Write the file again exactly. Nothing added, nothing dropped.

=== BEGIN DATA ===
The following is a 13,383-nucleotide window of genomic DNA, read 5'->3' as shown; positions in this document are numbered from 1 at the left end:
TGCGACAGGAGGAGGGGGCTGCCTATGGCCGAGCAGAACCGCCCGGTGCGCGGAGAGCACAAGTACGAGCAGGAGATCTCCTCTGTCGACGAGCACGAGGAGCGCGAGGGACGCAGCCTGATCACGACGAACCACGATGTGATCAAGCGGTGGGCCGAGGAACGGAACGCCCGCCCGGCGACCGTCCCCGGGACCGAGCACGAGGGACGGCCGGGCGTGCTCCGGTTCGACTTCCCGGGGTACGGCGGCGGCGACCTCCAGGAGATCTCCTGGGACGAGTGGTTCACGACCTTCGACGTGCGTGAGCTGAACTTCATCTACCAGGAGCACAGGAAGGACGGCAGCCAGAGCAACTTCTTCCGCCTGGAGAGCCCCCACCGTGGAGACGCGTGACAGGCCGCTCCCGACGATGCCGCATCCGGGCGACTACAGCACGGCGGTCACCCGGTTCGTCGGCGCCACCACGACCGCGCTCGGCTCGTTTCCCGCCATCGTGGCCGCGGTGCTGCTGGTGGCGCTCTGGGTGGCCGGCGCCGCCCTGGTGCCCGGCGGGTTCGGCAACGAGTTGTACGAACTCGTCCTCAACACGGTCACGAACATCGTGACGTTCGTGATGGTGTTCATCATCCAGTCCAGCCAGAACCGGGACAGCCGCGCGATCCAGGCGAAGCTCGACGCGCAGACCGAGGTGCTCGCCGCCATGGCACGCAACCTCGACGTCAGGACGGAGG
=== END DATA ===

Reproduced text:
The following is a 13,383-nucleotide window of genomic DNA, read 5'->3' as shown; positions in this document are numbered from 1 at the left end:
TGCGACAGGAGGAGGGGGCTGCCTATGGCCGAGCAGAACCGCCCGGTGCGCGGAGAGCACAAGTACGAGCAGGAGATCTCCTCTGTCGACGAGCACGAGGAGCGCGAGGGACGCAGCCTGATCACGACGAACCACGATGTGATCAAGCGGTGGGCCGAGGAACGGAACGCCCGCCCGGCGACCGTCCCCGGGACCGAGCACGAGGGACGGCCGGGCGTGCTCCGGTTCGACTTCCCGGGGTACGGCGGCGGCGACCTCCAGGAGATCTCCTGGGACGAGTGGTTCACGACCTTCGACGTGCGTGAGCTGAACTTCATCTACCAGGAGCACAGGAAGGACGGCAGCCAGAGCAACTTCTTCCGCCTGGAGAGCCCCCACCGTGGAGACGCGTGACAGGCCGCTCCCGACGATGCCGCATCCGGGCGACTACAGCACGGCGGTCACCCGGTTCGTCGGCGCCACCACGACCGCGCTCGGCTCGTTTCCCGCCATCGTGGCCGCGGTGCTGCTGGTGGCGCTCTGGGTGGCCGGCGCCGCCCTGGTGCCCGGCGGGTTCGGCAACGAGTTGTACGAACTCGTCCTCAACACGGTCACGAACATCGTGACGTTCGTGATGGTGTTCATCATCCAGTCCAGCCAGAACCGGGACAGCCGCGCGATCCAGGCGAAGCTCGACGCGCAGACCGAGGTGCTCGCCGCCATGGCACGCAACCTCGACGTCAGGACGGAGG